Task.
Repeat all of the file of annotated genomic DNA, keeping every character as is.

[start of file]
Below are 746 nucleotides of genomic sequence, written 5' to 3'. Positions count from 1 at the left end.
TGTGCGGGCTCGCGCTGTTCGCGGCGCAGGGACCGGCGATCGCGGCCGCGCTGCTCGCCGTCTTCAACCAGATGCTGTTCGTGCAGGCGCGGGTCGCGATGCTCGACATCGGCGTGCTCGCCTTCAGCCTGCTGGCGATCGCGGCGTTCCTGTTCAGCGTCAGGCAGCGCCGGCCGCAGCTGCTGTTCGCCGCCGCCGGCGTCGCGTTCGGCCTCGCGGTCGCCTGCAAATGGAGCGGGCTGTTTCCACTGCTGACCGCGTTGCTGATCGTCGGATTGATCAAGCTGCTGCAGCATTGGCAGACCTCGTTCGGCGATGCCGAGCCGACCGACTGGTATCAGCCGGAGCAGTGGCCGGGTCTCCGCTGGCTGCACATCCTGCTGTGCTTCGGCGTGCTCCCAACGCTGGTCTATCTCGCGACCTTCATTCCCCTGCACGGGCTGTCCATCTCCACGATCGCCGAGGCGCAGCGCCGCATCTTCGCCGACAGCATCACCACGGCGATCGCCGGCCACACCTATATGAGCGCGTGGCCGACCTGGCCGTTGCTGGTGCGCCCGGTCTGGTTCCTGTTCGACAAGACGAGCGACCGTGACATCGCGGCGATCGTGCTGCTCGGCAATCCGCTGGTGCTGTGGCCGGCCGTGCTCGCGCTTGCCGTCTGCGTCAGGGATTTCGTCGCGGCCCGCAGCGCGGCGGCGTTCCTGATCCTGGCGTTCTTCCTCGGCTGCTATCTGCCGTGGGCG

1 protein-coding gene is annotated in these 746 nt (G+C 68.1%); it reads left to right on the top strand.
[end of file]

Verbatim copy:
Below are 746 nucleotides of genomic sequence, written 5' to 3'. Positions count from 1 at the left end.
TGTGCGGGCTCGCGCTGTTCGCGGCGCAGGGACCGGCGATCGCGGCCGCGCTGCTCGCCGTCTTCAACCAGATGCTGTTCGTGCAGGCGCGGGTCGCGATGCTCGACATCGGCGTGCTCGCCTTCAGCCTGCTGGCGATCGCGGCGTTCCTGTTCAGCGTCAGGCAGCGCCGGCCGCAGCTGCTGTTCGCCGCCGCCGGCGTCGCGTTCGGCCTCGCGGTCGCCTGCAAATGGAGCGGGCTGTTTCCACTGCTGACCGCGTTGCTGATCGTCGGATTGATCAAGCTGCTGCAGCATTGGCAGACCTCGTTCGGCGATGCCGAGCCGACCGACTGGTATCAGCCGGAGCAGTGGCCGGGTCTCCGCTGGCTGCACATCCTGCTGTGCTTCGGCGTGCTCCCAACGCTGGTCTATCTCGCGACCTTCATTCCCCTGCACGGGCTGTCCATCTCCACGATCGCCGAGGCGCAGCGCCGCATCTTCGCCGACAGCATCACCACGGCGATCGCCGGCCACACCTATATGAGCGCGTGGCCGACCTGGCCGTTGCTGGTGCGCCCGGTCTGGTTCCTGTTCGACAAGACGAGCGACCGTGACATCGCGGCGATCGTGCTGCTCGGCAATCCGCTGGTGCTGTGGCCGGCCGTGCTCGCGCTTGCCGTCTGCGTCAGGGATTTCGTCGCGGCCCGCAGCGCGGCGGCGTTCCTGATCCTGGCGTTCTTCCTCGGCTGCTATCTGCCGTGGGCG

1 protein-coding gene is annotated in these 746 nt (G+C 68.1%); it reads left to right on the top strand.